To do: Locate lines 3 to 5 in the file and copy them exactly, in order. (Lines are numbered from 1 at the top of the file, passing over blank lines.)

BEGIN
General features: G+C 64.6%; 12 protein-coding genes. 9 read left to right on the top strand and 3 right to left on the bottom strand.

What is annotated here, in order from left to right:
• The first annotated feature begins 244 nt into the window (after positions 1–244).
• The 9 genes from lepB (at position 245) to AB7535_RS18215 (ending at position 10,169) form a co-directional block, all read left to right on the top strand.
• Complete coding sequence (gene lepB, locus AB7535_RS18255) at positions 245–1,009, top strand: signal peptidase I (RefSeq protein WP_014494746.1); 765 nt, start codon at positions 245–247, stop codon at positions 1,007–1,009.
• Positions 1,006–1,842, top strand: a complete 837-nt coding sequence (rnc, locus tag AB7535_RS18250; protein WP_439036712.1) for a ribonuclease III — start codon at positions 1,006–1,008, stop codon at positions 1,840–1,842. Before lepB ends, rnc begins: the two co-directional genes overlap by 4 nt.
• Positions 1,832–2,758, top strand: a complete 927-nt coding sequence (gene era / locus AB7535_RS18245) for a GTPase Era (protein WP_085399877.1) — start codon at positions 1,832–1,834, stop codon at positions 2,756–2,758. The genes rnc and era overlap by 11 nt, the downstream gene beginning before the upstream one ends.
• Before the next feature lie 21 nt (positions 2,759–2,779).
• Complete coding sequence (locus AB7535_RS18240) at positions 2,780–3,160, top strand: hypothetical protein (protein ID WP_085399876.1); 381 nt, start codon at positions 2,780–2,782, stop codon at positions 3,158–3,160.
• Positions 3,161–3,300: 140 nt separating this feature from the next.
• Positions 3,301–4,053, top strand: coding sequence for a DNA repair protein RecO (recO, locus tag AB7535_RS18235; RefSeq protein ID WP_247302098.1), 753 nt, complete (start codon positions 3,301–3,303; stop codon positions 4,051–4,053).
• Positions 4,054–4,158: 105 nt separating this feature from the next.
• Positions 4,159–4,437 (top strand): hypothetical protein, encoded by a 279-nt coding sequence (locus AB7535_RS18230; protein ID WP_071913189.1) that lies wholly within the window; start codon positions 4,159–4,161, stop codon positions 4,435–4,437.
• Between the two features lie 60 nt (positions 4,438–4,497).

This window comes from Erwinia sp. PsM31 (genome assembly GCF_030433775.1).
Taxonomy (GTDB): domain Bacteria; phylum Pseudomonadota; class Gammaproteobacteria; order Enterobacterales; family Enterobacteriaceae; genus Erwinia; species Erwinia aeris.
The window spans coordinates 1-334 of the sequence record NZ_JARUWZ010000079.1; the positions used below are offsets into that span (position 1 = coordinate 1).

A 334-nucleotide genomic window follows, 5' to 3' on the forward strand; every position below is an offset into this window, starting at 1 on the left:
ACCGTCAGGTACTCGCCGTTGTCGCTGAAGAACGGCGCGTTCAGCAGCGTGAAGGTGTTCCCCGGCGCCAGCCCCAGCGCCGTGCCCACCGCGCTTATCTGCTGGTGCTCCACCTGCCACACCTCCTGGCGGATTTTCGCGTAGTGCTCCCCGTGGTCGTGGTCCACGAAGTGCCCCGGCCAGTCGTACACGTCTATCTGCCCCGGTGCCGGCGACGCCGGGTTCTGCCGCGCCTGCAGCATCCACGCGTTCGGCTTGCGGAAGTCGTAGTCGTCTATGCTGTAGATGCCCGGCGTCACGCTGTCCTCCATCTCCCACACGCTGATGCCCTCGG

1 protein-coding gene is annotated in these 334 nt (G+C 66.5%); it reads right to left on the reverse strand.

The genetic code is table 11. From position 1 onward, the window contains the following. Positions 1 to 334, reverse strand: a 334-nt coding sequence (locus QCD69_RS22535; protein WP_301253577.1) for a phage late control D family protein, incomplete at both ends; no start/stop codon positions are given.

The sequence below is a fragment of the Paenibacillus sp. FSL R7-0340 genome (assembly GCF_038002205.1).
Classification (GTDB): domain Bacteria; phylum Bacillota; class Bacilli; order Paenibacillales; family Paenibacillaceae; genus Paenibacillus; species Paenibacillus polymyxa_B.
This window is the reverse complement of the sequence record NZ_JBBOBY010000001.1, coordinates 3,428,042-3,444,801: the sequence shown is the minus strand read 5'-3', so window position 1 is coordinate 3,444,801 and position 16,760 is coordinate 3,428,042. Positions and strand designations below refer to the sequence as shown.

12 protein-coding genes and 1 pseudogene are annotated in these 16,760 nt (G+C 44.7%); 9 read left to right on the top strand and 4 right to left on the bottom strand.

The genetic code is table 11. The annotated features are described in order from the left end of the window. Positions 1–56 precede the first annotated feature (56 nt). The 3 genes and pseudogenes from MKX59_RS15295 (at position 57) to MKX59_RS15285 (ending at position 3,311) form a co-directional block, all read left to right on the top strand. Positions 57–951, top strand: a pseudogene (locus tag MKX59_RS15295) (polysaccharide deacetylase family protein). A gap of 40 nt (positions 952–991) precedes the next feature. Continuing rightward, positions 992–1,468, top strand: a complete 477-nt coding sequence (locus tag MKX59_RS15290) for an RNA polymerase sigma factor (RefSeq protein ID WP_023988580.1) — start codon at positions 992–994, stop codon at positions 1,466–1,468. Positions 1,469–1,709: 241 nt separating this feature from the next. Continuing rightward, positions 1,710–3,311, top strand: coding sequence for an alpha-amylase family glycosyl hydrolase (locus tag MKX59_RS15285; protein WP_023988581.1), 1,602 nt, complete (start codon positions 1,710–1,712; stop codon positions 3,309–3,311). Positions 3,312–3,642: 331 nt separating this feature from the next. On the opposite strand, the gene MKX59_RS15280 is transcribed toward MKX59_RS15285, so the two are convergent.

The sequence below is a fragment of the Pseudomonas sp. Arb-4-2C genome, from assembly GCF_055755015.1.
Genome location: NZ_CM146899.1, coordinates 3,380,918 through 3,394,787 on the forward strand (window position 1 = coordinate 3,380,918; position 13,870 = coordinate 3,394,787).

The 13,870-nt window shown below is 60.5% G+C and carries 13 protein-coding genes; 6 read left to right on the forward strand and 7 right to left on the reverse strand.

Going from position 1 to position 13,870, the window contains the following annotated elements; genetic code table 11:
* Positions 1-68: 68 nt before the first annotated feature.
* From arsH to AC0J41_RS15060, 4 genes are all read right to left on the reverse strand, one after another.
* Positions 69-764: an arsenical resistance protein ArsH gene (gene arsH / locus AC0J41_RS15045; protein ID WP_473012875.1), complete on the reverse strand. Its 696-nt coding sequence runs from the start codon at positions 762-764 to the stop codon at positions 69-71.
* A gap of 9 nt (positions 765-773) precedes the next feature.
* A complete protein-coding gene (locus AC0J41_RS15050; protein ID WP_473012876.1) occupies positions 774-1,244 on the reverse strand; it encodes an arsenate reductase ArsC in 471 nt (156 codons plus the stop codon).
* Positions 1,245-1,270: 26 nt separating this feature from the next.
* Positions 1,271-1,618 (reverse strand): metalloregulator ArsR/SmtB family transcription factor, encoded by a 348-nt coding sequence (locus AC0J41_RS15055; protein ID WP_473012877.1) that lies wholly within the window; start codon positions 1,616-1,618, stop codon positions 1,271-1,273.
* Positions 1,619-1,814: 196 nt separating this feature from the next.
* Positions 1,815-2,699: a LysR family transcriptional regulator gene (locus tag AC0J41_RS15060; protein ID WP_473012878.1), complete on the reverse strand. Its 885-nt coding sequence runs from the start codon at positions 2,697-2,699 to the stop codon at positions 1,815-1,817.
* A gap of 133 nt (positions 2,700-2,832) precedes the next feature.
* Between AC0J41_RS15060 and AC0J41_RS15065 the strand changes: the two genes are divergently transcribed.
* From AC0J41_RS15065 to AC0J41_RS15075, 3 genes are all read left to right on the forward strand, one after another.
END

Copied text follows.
• The first annotated feature begins 244 nt into the window (after positions 1–244).
• The 9 genes from lepB (at position 245) to AB7535_RS18215 (ending at position 10,169) form a co-directional block, all read left to right on the top strand.
• Complete coding sequence (gene lepB, locus AB7535_RS18255) at positions 245–1,009, top strand: signal peptidase I (RefSeq protein WP_014494746.1); 765 nt, start codon at positions 245–247, stop codon at positions 1,007–1,009.